AmCham Slovakia


Slovakia among top destinations for the SSC sector

The sector of shared service centers represents one of the key divisions of Grafton Slovakia. For more than six years, Grafton Slovakia delivers comprehensive analyses for the Slovak SSC/BPO (Shared Service Centers/Business Process Outsourcing) industry while providing qualified monitoring of HR trends in this particular segment. Interesting facts and key trends in SSC/BPO are presented by Katarína Bobotová, Operations Manager Slovakia.

What is the role of SSC/BPO sector in the Slovak economy?
I regard the SSC/BPO as one of the most dynamic sectors of the economy with a long-standing potential for boosting employment in Slovakia. At present, more than 48 SSC/BPO centers operate across Slovakia, out of which 31 are located in Bratislava, nine in the western region of the country, five in the east while the Považie region hosts three centers. Our SSC/BPO survey was conducted in Q2 2016 with the participation of HR managers and professionals from 38 companies across Slovakia with core business in the SSC/BPO sector.

What criteria play the key role in the decision of foreign players to enter the Slovak market?
In general, the decision to enter the Slovak market and establish a support center here is based mainly on the availability of skilled labor and a convenient location, while labor costs are also taken into consideration. The favorable geographical location of Slovakia as a country in the center of Europe with good infrastructure is a major advantage. Language skills of job applicants, the business environment and political stability represent other significant factors in the decision making process.

The SSC/BPO survey called attention to a 10% year-on-year increase in the number of employees in the sector. Could you elaborate on that, please?
In comparison to the study from 2014, we have registered an increase of 5000 new jobs, representing roughly a 10% year-on-year growth, which copies the overall trend in the sector also in the surrounding countries. Slovak SSC/BPO sector now employs over 30,000 people, out of which as much as 90% are aged under 30.

The most significant portion of the above increase has been a result of the expansion of the existing centers. As for the distribution of the employees, the regions are represented heterogeneously: more than 23 thousand workers in the sector are based in Bratislava, representing over 78% of the total. The SSC/BPO sector registered an employee turnover of 12.3% in 2015, what represents a 2.7% decline against the findings from 2014.

Can you provide us with an overview of the most recent trends in terms of employers’ requirements on job applicants?
Shared service centers look for candidates with a combination of language skills. English is regarded as a matter of course, at least at the B1/B2 level; this should suffice to manage internal communication or trainings in English. Fluent knowledge of yet another European language is often expected as well with German, French, Italian, and Dutch being the most preferred languages. English and German is currently the most sought-after language combination in the segment.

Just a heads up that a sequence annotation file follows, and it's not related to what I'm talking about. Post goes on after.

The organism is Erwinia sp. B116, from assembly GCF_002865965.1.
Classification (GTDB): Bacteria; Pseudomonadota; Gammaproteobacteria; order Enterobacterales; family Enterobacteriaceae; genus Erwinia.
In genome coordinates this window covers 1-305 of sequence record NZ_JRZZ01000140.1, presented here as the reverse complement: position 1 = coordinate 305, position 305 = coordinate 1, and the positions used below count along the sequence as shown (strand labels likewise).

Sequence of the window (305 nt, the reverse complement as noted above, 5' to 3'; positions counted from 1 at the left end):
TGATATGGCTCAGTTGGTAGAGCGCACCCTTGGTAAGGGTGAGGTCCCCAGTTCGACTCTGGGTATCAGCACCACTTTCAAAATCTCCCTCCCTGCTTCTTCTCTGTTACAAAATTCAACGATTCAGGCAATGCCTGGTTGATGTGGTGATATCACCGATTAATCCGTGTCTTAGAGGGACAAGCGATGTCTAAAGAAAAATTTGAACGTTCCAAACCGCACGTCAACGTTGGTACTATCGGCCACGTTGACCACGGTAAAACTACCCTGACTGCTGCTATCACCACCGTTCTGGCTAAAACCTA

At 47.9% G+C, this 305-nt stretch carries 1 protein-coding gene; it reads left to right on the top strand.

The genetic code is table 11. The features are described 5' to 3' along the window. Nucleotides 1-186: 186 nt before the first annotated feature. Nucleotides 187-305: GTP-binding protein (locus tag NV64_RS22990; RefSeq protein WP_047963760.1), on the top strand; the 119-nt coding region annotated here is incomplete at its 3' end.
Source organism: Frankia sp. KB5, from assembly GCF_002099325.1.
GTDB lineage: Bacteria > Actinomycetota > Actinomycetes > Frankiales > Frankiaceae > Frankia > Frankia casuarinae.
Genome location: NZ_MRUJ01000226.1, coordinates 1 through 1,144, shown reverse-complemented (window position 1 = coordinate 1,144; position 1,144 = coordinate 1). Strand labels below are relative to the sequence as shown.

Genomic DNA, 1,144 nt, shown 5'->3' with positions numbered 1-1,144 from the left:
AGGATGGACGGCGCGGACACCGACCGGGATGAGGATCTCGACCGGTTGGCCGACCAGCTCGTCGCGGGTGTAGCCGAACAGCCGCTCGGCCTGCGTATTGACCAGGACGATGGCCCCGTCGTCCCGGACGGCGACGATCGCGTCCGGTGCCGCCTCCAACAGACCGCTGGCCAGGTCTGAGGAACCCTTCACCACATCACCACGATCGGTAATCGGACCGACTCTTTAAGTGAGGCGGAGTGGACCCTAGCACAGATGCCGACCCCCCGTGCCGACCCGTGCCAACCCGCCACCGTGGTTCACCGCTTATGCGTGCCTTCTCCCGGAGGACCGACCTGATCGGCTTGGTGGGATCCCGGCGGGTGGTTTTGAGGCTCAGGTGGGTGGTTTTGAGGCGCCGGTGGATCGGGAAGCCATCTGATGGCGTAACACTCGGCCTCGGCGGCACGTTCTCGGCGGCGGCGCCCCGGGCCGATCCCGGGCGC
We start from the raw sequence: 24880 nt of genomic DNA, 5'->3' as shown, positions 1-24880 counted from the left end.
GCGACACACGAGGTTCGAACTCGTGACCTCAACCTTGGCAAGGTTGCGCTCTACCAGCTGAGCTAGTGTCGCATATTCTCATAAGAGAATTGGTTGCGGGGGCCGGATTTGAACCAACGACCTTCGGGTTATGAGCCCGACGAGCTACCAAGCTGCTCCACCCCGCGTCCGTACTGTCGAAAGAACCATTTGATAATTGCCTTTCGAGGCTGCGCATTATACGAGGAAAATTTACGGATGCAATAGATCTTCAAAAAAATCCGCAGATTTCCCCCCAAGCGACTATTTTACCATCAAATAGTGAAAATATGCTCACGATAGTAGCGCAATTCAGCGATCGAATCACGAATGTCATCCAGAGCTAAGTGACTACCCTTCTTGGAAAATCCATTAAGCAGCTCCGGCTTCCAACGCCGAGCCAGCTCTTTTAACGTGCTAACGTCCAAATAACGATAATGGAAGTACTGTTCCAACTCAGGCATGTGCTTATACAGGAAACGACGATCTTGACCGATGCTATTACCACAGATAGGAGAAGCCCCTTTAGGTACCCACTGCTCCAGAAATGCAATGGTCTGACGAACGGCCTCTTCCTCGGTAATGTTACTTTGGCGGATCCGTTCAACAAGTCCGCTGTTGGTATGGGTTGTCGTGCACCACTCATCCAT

However, recent trends demonstrate that SSCs are showing a rising interest in candidates with relevant experience, while the importance of another foreign language (besides English) seems to be declining.

How do employers motivate their staff? 
Based on survey outcomes, we could conclude that financial remuneration and good relationships in the workplace are the key incentives for employees in this sector. Companies make efforts to increase employee engagement primarily through the training portfolio, education, and individual approach combined with positive feedback. Support of internal rotation is getting into the forefront as well as a possibility of career advance.

What development do you foresee in the SSC/BPO sector in Slovakia?
We anticipate further growth in the Slovak SSC/BPO sector. The existing centers will continue to focus on improving their internal processes and their effectiveness as well as on continual work with their internal talent pool, which will be of key importance for team stabilization and embracing of new functions. There is a great likelihood that the existing centers will increasingly often face the challenge of specific departments being moved to other countries. More and more, we tend to encounter the opinion that the CEE shared service centers are used for centralization of processes and increasing of their efficiency while the processes are subsequently shifted to the more cost-attractive locations or outsourced altogether. 

Katarína Bobotová, Operations Manager Slovakia, Grafton Slovakia